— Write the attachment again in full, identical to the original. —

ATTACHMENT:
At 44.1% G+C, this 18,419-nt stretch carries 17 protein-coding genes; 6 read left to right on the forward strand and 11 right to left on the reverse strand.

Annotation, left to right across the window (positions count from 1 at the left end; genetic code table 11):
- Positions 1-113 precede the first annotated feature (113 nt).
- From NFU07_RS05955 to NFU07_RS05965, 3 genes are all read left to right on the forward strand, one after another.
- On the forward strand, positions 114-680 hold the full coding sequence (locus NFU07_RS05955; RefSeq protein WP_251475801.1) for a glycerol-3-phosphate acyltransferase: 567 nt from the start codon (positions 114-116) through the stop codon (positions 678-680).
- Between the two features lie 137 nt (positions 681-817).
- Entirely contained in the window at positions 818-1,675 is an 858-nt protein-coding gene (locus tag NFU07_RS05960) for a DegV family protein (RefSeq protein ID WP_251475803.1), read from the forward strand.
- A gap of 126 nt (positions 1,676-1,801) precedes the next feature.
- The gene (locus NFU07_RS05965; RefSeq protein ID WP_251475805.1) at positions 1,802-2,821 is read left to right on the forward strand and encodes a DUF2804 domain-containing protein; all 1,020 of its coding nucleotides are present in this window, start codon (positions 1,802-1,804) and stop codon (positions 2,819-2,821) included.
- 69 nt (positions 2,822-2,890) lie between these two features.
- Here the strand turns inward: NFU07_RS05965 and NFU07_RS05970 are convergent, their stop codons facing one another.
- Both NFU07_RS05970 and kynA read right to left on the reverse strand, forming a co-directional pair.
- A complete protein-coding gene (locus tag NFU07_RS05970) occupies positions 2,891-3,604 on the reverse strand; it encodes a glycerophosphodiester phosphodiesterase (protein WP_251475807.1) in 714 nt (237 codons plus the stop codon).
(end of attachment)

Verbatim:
At 44.1% G+C, this 18,419-nt stretch carries 17 protein-coding genes; 6 read left to right on the forward strand and 11 right to left on the reverse strand.

Annotation, left to right across the window (positions count from 1 at the left end; genetic code table 11):
- Positions 1-113 precede the first annotated feature (113 nt).
- From NFU07_RS05955 to NFU07_RS05965, 3 genes are all read left to right on the forward strand, one after another.
- On the forward strand, positions 114-680 hold the full coding sequence (locus NFU07_RS05955; RefSeq protein WP_251475801.1) for a glycerol-3-phosphate acyltransferase: 567 nt from the start codon (positions 114-116) through the stop codon (positions 678-680).
- Between the two features lie 137 nt (positions 681-817).
- Entirely contained in the window at positions 818-1,675 is an 858-nt protein-coding gene (locus tag NFU07_RS05960) for a DegV family protein (RefSeq protein ID WP_251475803.1), read from the forward strand.
- A gap of 126 nt (positions 1,676-1,801) precedes the next feature.
- The gene (locus NFU07_RS05965; RefSeq protein ID WP_251475805.1) at positions 1,802-2,821 is read left to right on the forward strand and encodes a DUF2804 domain-containing protein; all 1,020 of its coding nucleotides are present in this window, start codon (positions 1,802-1,804) and stop codon (positions 2,819-2,821) included.
- 69 nt (positions 2,822-2,890) lie between these two features.
- Here the strand turns inward: NFU07_RS05965 and NFU07_RS05970 are convergent, their stop codons facing one another.
- Both NFU07_RS05970 and kynA read right to left on the reverse strand, forming a co-directional pair.
- A complete protein-coding gene (locus tag NFU07_RS05970) occupies positions 2,891-3,604 on the reverse strand; it encodes a glycerophosphodiester phosphodiesterase (protein WP_251475807.1) in 714 nt (237 codons plus the stop codon).